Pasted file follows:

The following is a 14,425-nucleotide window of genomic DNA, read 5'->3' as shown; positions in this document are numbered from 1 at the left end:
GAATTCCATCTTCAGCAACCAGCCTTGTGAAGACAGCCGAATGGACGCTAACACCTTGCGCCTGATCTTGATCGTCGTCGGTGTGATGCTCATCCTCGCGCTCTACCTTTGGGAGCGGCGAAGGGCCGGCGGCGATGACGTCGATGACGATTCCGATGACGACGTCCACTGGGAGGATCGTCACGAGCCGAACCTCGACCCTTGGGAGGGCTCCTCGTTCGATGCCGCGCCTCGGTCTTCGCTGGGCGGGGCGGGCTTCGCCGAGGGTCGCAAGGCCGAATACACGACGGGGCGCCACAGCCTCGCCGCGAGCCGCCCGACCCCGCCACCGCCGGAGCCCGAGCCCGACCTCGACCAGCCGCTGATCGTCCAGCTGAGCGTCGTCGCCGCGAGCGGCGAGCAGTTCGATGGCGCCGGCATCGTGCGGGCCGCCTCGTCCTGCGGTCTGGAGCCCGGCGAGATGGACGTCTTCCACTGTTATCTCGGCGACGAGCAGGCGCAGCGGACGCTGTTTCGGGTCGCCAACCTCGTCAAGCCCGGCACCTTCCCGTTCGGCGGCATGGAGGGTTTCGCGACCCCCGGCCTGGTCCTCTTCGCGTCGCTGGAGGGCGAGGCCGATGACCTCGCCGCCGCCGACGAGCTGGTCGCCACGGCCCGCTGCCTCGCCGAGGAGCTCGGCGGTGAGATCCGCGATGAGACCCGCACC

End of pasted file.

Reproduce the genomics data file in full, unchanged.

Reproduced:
The following is a 14,425-nucleotide window of genomic DNA, read 5'->3' as shown; positions in this document are numbered from 1 at the left end:
GAATTCCATCTTCAGCAACCAGCCTTGTGAAGACAGCCGAATGGACGCTAACACCTTGCGCCTGATCTTGATCGTCGTCGGTGTGATGCTCATCCTCGCGCTCTACCTTTGGGAGCGGCGAAGGGCCGGCGGCGATGACGTCGATGACGATTCCGATGACGACGTCCACTGGGAGGATCGTCACGAGCCGAACCTCGACCCTTGGGAGGGCTCCTCGTTCGATGCCGCGCCTCGGTCTTCGCTGGGCGGGGCGGGCTTCGCCGAGGGTCGCAAGGCCGAATACACGACGGGGCGCCACAGCCTCGCCGCGAGCCGCCCGACCCCGCCACCGCCGGAGCCCGAGCCCGACCTCGACCAGCCGCTGATCGTCCAGCTGAGCGTCGTCGCCGCGAGCGGCGAGCAGTTCGATGGCGCCGGCATCGTGCGGGCCGCCTCGTCCTGCGGTCTGGAGCCCGGCGAGATGGACGTCTTCCACTGTTATCTCGGCGACGAGCAGGCGCAGCGGACGCTGTTTCGGGTCGCCAACCTCGTCAAGCCCGGCACCTTCCCGTTCGGCGGCATGGAGGGTTTCGCGACCCCCGGCCTGGTCCTCTTCGCGTCGCTGGAGGGCGAGGCCGATGACCTCGCCGCCGCCGACGAGCTGGTCGCCACGGCCCGCTGCCTCGCCGAGGAGCTCGGCGGTGAGATCCGCGATGAGACCCGCACC